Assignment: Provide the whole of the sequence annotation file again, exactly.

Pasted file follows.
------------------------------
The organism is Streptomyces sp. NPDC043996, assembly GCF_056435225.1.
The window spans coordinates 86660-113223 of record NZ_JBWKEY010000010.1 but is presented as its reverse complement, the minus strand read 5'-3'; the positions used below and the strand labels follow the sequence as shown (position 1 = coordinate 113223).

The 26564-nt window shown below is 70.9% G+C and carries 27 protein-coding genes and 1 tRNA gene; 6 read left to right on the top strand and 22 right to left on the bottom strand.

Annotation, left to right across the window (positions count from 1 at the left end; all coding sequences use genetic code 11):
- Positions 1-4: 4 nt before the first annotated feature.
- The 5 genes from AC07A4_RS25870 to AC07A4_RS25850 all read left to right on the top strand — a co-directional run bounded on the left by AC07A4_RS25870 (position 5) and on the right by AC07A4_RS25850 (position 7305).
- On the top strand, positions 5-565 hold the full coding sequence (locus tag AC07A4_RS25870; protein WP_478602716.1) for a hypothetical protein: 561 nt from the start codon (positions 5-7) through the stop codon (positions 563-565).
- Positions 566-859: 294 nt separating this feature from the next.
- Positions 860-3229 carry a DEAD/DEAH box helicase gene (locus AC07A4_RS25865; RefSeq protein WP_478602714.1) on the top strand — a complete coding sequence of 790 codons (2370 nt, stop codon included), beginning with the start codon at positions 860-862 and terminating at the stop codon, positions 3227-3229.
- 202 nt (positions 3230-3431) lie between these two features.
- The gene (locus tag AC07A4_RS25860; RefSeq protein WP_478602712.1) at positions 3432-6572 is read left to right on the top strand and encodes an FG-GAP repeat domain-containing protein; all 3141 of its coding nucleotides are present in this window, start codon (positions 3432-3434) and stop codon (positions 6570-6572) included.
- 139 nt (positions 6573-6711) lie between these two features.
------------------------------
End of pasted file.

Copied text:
The organism is Streptomyces sp. NPDC043996, assembly GCF_056435225.1.
The window spans coordinates 86660-113223 of record NZ_JBWKEY010000010.1 but is presented as its reverse complement, the minus strand read 5'-3'; the positions used below and the strand labels follow the sequence as shown (position 1 = coordinate 113223).

The 26564-nt window shown below is 70.9% G+C and carries 27 protein-coding genes and 1 tRNA gene; 6 read left to right on the top strand and 22 right to left on the bottom strand.

Annotation, left to right across the window (positions count from 1 at the left end; all coding sequences use genetic code 11):
- Positions 1-4: 4 nt before the first annotated feature.
- The 5 genes from AC07A4_RS25870 to AC07A4_RS25850 all read left to right on the top strand — a co-directional run bounded on the left by AC07A4_RS25870 (position 5) and on the right by AC07A4_RS25850 (position 7305).
- On the top strand, positions 5-565 hold the full coding sequence (locus tag AC07A4_RS25870; protein WP_478602716.1) for a hypothetical protein: 561 nt from the start codon (positions 5-7) through the stop codon (positions 563-565).
- Positions 566-859: 294 nt separating this feature from the next.
- Positions 860-3229 carry a DEAD/DEAH box helicase gene (locus AC07A4_RS25865; RefSeq protein WP_478602714.1) on the top strand — a complete coding sequence of 790 codons (2370 nt, stop codon included), beginning with the start codon at positions 860-862 and terminating at the stop codon, positions 3227-3229.
- 202 nt (positions 3230-3431) lie between these two features.
- The gene (locus tag AC07A4_RS25860; RefSeq protein WP_478602712.1) at positions 3432-6572 is read left to right on the top strand and encodes an FG-GAP repeat domain-containing protein; all 3141 of its coding nucleotides are present in this window, start codon (positions 3432-3434) and stop codon (positions 6570-6572) included.
- 139 nt (positions 6573-6711) lie between these two features.